Did he say that? Maybe I was too busy arguing with reptile brain. And then, for the first time, I hear Erik’s voice.  A surprised and angry cry. “It’s a boy! Wow! Another big baby!” It seems to take forever for them to bring him over to my face and then they put him too close so I can’t really focus.  My all too brief first impression is his face covered in that white stuff, one eye is smushed shut where it has been pressed against my gall bladder for the last trimester and the other, blue, staring in newborn shock, trying to process all this new light and sound.  I kiss his cheek and he is whisked away to the nursery.

I console myself that I will have hour upon sleepless hour to gaze at his face in the near future. And for all my shaking terror earlier, I feel completely calm now, almost detached. I know that I’ve just had a baby but somehow it hardly seems real.  On TV it there is always so much emotion and drama at the moment of birth but I just lie there, arms strapped down, listening to the talk turn to bowl games and football teams while they sew me back up.

I think for me the big dramatic moment came months earlier.

I don’t know why, but I never really saw myself as somebody’s mom. I just always had a vague idea that I wouldn’t ever have kids.  And maybe because when I did get pregnant, none of the friends I was close to had had kids yet  it just seemed bizarre- the idea that any god, higher power, karmic force etc. would see fit to make me, absent minded Kristen, killer of innocent aquarium life and slayer of plants (“Dead plant walking!  Geoff always quips when I pick out a plant at the store and walk it to the register) responsible for another human being.  But in late March my period was overdue which never happened.  But on the other hand I was getting these cramps everytime I stood up, so I proboably wasn’t pregnant, but then again, I did have a strange metallic taste in my mouth so maybe….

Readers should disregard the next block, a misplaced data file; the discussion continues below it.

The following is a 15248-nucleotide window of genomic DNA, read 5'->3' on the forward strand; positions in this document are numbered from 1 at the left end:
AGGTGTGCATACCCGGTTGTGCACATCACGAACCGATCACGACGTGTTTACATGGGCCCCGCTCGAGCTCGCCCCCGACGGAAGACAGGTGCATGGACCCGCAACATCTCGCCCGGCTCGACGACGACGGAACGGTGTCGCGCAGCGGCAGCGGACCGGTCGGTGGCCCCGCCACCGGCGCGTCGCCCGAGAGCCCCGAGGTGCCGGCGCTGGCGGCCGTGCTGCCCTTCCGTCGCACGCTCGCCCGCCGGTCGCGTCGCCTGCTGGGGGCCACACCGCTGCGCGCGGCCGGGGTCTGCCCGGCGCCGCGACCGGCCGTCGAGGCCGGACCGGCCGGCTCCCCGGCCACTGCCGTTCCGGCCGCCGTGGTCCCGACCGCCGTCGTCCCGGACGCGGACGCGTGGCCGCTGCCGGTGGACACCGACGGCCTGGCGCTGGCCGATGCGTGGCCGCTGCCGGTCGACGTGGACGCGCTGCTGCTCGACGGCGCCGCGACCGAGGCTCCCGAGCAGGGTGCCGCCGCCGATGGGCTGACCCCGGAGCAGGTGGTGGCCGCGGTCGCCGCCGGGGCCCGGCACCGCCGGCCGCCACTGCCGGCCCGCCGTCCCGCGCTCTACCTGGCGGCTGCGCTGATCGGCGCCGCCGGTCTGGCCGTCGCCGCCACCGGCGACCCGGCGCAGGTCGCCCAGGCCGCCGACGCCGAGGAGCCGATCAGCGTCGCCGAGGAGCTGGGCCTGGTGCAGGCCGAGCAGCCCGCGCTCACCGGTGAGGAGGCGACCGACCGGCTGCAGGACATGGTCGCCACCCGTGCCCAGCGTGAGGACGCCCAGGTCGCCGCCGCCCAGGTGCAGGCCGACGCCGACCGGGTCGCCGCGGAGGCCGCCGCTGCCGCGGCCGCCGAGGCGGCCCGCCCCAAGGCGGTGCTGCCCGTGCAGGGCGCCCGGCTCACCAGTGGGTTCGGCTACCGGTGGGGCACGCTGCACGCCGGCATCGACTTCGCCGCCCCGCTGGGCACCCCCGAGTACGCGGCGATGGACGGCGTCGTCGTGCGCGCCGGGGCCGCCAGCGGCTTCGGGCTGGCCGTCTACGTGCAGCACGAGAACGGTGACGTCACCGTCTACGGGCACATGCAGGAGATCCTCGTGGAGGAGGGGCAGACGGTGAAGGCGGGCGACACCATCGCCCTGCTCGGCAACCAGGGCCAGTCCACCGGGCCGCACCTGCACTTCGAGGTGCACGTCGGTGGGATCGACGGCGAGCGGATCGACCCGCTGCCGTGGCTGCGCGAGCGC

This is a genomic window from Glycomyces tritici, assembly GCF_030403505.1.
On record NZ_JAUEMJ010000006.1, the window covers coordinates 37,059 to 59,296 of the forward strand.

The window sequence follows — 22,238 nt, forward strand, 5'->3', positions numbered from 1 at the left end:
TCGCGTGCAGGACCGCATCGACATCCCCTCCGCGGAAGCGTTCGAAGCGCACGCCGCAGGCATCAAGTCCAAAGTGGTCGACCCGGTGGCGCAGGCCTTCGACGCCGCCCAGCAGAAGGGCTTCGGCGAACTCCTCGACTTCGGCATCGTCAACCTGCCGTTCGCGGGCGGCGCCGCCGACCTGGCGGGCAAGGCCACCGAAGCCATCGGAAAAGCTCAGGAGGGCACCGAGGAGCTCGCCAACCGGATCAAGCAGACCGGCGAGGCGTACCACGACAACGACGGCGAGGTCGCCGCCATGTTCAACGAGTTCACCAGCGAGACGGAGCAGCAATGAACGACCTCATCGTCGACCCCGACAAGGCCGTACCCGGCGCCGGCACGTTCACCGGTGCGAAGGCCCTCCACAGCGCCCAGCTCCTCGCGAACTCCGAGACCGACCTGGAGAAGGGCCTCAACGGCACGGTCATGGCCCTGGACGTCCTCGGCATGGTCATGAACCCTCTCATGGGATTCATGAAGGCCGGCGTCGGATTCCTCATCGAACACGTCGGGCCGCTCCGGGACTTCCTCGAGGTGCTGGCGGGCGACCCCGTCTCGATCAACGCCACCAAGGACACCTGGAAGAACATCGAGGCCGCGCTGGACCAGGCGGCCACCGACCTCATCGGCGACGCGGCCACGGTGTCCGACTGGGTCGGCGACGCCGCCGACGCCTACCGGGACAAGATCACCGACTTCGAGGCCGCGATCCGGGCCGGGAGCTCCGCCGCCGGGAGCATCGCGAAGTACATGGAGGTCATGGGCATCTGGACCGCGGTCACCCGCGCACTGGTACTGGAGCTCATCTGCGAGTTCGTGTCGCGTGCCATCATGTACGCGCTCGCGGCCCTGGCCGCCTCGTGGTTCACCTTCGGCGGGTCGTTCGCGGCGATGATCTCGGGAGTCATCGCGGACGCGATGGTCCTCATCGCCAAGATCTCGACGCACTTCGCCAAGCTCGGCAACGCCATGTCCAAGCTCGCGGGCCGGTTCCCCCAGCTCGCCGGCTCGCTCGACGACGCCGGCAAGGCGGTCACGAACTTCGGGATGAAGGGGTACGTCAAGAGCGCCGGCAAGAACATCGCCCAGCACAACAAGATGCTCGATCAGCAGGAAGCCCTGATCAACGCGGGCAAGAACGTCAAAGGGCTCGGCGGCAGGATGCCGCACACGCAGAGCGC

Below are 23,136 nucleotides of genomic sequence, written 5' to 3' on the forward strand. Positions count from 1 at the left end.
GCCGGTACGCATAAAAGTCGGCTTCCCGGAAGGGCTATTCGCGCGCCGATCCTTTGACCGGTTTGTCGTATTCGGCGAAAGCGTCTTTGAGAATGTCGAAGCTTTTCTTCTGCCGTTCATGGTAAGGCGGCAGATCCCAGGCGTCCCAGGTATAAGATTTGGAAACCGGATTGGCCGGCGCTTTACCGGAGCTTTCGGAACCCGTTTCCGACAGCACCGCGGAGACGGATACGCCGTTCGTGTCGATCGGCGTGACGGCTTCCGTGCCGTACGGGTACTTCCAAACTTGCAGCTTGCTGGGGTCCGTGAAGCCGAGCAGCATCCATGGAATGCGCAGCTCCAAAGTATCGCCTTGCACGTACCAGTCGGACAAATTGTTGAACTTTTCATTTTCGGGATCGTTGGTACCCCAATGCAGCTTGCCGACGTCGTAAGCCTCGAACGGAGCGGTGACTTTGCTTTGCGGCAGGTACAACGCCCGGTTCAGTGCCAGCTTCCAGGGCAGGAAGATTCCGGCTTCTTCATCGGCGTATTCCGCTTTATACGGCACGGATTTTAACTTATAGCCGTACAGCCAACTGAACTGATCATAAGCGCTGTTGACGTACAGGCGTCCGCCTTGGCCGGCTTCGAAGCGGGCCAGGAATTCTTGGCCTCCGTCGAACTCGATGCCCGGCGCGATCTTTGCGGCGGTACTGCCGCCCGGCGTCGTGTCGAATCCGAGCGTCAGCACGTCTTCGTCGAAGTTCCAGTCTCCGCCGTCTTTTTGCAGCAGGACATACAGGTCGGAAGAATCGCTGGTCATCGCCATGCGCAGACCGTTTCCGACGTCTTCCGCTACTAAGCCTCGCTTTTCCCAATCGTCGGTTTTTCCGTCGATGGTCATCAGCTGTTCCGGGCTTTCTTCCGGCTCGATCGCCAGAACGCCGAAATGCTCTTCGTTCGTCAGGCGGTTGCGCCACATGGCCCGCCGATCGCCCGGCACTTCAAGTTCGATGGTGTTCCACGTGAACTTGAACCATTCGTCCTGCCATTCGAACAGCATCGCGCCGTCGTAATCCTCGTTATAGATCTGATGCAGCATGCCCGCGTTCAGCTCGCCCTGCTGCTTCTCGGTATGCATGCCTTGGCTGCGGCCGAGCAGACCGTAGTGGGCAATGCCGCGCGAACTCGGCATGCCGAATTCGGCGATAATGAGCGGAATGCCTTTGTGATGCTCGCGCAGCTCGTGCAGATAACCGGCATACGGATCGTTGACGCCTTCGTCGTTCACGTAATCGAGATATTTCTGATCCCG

It happens to be April Fool’s Day when I break down and buy a pregnancy test and eventhough its not the first morning pee I really have to go when I get home so I use it and almost instantly it’s very positive. Even before the control line shows up.  I nearly drop it in the toilet I’m so stunned. Well, maybe I did it wrong. I’ll buy another one. I pull out the papers that come with the test and read about how it might actually not be pregnancy but something called hyditaform mole….or maybe some sort of malignancy. A malignancy! Oh, my God, of course!

First thing Monday I call the OB clinic .

“I need to schedule an appt. to see if I’m actually pregnant.”

“Well, if your test came out positive, then I’m sure ours will too.” says the bored sounding corpsman I speak to.  Afterall, what else do Marines stationed at Camp Lejeune do except injure their knees and impregnate their wives?  Well maybe he hasn’t read all the stuff on the package insert, I think. Or he would know about hyditaform mole!

A few weeks later at my first appointment I see an older nurse midwife. She reviews my bloodwork, tells me I’m O Positive so will not be needing Rhogam, that I have a good Hgb, and during the pelvic exam also that I need to “Loosen up, honey- or that baby is never coming out of there!” I feel myself turning red with embarrassment.  After the exam she pushes back on the wheelie stool, takes off her gloves and  says “Honey, you have a very small pelvis. I’m not saying you’ll have to have a C-section, but , we don’t want that baby getting too big.”

“So, you think I’m definitely pregnant, then?”

There is a confused silence. “Well……yes.  Why wouldn’t you be?”

Has no one but me ever read the hcg package insert?!

“As a matter of fact, let’s see if we can hear the heartbeat.” She gets out the doppler. “OK, where are you?”

She doesn’t find it…She moves it around “Hmmm. Now where are you little Adam?”(Somehow she knew I was having a boy)  Nothing. I knew it.  It’s not a pregnancy, it’s something else…something bad- I’ll be referred to a specialist.  I’ll have to call my parents and wait for Geoff to come home from the float work- up he’s on, and tell them it was nature’s cruel April Fool’s joke and

Then there it is.

Like a homing beacon from somehwere deep in the ocean or outerspace. It instantly becomes one of the the most comforting and happy sounds I’ll ever hear.  All I can think of is somewhere down in what I picture must be the inky ocean- like darkness of my uterus, a most complex and amazing program has been put into relentless motion.